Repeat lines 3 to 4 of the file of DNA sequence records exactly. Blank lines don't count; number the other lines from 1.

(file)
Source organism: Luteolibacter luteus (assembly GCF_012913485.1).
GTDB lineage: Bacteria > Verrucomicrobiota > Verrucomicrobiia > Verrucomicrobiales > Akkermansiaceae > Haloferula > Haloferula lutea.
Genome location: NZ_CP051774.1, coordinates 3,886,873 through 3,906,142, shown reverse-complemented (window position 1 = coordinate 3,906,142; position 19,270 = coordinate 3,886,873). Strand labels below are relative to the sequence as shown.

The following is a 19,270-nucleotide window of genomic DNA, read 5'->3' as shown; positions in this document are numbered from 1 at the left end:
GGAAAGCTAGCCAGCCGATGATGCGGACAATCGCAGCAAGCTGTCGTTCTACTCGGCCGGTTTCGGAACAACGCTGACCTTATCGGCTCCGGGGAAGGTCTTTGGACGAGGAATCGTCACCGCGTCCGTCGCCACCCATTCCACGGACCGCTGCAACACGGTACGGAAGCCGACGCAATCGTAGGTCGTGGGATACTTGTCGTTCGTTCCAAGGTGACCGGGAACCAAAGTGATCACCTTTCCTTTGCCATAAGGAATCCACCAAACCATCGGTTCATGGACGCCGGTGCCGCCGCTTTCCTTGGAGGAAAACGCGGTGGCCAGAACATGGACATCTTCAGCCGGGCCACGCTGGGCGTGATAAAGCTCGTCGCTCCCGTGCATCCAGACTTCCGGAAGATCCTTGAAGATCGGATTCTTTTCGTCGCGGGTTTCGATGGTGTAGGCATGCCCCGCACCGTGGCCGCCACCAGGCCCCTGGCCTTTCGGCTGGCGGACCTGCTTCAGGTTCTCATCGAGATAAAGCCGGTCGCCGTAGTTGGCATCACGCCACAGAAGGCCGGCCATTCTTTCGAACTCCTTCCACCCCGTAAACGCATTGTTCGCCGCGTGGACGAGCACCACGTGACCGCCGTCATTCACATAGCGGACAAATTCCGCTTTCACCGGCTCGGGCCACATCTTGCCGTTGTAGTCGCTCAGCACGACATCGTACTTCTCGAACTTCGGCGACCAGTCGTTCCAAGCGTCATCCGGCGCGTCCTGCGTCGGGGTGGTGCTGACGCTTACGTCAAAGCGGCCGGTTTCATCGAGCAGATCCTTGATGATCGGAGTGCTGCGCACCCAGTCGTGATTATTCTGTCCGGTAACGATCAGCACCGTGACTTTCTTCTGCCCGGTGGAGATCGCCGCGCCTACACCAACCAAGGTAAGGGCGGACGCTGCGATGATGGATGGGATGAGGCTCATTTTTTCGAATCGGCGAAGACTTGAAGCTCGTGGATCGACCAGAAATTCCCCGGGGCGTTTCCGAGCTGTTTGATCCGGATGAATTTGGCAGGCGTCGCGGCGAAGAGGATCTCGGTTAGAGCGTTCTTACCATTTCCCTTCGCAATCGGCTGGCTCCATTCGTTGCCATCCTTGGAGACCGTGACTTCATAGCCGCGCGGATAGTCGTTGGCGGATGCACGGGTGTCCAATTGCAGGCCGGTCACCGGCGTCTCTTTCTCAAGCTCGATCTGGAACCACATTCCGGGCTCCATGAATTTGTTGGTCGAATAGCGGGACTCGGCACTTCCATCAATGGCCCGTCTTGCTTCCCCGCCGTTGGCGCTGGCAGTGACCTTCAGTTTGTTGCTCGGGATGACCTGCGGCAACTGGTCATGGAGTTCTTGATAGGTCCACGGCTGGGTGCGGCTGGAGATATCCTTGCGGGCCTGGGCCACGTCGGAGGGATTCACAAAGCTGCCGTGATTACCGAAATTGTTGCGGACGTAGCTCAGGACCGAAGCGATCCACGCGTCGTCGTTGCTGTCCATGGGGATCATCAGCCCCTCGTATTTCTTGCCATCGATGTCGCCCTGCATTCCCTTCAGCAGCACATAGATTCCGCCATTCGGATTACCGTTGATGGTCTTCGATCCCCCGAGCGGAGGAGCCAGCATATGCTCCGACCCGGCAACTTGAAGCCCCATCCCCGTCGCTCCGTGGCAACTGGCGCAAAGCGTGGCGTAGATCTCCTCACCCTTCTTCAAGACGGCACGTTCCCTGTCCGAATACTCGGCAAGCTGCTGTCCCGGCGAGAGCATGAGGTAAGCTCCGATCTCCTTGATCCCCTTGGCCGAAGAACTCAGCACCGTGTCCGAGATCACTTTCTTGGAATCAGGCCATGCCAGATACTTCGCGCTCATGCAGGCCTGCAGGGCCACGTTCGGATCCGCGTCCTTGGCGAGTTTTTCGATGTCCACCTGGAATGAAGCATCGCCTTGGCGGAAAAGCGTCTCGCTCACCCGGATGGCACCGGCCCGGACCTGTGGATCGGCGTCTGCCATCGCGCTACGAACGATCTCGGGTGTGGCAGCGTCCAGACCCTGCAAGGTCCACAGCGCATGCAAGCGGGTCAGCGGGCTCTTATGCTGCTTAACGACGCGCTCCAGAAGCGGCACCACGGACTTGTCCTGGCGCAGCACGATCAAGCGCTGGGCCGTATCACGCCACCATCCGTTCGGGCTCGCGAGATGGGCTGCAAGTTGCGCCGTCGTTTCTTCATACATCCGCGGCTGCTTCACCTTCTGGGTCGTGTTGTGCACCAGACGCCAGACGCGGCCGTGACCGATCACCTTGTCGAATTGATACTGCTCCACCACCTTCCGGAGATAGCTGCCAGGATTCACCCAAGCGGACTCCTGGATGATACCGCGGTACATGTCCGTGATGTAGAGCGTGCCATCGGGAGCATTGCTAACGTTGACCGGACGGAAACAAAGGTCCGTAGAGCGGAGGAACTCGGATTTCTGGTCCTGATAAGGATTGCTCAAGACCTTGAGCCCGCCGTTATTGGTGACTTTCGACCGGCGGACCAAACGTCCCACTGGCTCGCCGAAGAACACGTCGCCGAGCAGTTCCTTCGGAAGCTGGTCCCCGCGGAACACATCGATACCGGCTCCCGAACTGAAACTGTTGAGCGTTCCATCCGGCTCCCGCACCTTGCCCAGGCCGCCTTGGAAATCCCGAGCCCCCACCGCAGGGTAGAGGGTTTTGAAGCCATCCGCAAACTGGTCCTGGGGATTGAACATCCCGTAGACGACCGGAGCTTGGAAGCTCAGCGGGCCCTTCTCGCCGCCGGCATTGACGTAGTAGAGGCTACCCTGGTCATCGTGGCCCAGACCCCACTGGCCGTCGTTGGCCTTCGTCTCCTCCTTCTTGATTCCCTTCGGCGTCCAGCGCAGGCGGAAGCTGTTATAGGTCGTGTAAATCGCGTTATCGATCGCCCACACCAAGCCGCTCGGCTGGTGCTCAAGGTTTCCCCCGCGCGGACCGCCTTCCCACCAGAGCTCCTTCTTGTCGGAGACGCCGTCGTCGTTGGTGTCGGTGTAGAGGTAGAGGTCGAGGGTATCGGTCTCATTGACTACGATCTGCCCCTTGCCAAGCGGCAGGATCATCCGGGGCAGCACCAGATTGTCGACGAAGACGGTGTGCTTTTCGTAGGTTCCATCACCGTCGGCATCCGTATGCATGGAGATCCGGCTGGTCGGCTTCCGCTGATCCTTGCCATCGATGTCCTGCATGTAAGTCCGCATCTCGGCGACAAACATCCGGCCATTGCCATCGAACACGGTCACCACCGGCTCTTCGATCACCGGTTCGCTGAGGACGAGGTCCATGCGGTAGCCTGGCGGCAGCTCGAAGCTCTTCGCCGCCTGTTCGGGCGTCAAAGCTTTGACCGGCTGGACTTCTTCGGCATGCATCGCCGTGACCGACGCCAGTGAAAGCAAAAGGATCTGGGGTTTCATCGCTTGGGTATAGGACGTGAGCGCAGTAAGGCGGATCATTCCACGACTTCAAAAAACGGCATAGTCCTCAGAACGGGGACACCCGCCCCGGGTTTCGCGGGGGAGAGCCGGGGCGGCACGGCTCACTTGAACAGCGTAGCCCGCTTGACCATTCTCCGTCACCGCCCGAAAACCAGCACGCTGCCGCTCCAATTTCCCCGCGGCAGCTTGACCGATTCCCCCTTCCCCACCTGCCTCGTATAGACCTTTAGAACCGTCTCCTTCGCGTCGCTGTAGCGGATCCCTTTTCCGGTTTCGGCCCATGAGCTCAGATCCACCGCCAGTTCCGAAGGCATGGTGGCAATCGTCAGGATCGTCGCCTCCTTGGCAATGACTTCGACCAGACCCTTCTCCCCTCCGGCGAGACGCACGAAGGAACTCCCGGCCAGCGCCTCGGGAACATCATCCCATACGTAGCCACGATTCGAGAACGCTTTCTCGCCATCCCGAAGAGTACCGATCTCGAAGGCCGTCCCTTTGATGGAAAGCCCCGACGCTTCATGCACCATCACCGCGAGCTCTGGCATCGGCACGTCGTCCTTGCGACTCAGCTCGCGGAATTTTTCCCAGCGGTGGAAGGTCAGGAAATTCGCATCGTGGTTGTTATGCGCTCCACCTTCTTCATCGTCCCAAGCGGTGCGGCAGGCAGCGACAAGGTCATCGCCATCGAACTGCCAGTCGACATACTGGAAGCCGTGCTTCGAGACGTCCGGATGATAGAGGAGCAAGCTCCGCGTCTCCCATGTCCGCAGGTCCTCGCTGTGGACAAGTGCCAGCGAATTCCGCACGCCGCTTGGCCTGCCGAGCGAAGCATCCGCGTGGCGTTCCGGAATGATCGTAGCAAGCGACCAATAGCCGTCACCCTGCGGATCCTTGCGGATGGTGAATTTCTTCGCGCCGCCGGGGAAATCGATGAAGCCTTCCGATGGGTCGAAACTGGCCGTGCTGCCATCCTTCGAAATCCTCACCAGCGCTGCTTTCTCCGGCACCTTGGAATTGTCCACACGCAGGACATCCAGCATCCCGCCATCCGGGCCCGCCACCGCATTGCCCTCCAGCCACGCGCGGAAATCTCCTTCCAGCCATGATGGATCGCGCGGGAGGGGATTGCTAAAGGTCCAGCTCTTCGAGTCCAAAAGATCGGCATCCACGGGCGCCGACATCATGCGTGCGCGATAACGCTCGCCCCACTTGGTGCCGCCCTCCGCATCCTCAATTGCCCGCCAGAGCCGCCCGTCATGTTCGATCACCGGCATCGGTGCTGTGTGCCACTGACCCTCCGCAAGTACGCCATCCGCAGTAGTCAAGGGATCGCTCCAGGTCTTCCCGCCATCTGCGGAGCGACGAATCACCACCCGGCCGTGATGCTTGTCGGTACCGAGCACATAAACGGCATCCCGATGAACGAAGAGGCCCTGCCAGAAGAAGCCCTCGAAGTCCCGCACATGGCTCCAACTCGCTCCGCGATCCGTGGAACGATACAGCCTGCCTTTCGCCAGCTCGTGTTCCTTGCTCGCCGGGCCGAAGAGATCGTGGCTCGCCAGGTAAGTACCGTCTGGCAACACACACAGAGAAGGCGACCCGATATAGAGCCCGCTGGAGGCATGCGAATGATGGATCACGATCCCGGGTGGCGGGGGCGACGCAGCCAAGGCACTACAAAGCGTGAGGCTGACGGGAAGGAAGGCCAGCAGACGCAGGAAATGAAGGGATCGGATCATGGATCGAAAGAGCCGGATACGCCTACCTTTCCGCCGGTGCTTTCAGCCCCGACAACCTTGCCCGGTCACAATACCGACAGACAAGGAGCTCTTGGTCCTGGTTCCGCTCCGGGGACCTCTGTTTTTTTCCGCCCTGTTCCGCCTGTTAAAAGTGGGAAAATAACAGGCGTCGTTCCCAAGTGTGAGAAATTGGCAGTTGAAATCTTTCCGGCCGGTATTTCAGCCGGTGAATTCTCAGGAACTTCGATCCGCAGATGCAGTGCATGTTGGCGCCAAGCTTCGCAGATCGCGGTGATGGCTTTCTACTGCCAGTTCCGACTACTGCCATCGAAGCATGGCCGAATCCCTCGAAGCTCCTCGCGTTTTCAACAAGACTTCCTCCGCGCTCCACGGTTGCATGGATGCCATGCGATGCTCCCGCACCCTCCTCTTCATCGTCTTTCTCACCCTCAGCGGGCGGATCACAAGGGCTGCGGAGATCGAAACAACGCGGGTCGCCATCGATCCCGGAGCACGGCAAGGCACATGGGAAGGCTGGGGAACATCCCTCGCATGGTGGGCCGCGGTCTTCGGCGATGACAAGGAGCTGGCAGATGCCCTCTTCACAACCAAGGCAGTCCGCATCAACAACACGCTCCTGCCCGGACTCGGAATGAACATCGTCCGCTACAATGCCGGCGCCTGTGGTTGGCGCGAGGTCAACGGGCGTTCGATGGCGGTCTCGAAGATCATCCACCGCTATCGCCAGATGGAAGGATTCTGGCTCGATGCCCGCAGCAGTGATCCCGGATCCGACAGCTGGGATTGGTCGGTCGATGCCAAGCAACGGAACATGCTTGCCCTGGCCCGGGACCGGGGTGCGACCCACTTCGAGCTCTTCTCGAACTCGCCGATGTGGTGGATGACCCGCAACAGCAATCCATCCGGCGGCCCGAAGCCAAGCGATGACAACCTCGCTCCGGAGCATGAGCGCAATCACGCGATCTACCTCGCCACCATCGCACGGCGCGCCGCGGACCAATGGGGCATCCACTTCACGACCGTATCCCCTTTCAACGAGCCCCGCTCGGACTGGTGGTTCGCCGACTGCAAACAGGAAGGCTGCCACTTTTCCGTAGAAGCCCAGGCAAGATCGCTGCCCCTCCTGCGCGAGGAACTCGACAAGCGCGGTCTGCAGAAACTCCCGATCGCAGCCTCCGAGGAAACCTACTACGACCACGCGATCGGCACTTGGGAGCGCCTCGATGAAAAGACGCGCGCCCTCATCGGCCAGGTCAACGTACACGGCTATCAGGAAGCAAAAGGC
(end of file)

Genome location: NZ_CP051774.1, coordinates 3,886,873 through 3,906,142, shown reverse-complemented (window position 1 = coordinate 3,906,142; position 19,270 = coordinate 3,886,873). Strand labels below are relative to the sequence as shown.

The following is a 19,270-nucleotide window of genomic DNA, read 5'->3' as shown; positions in this document are numbered from 1 at the left end: